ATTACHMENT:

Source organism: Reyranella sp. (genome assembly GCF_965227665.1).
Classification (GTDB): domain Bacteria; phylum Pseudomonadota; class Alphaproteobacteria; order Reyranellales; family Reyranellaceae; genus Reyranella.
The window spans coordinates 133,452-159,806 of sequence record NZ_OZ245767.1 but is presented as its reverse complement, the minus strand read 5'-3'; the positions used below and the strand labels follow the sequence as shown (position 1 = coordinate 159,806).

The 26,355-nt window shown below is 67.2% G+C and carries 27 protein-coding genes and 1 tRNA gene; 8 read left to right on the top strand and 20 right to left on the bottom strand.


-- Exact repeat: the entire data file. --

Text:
Source organism: Reyranella sp. (genome assembly GCF_965227665.1).
Classification (GTDB): domain Bacteria; phylum Pseudomonadota; class Alphaproteobacteria; order Reyranellales; family Reyranellaceae; genus Reyranella.
The window spans coordinates 133,452-159,806 of sequence record NZ_OZ245767.1 but is presented as its reverse complement, the minus strand read 5'-3'; the positions used below and the strand labels follow the sequence as shown (position 1 = coordinate 159,806).

The 26,355-nt window shown below is 67.2% G+C and carries 27 protein-coding genes and 1 tRNA gene; 8 read left to right on the top strand and 20 right to left on the bottom strand.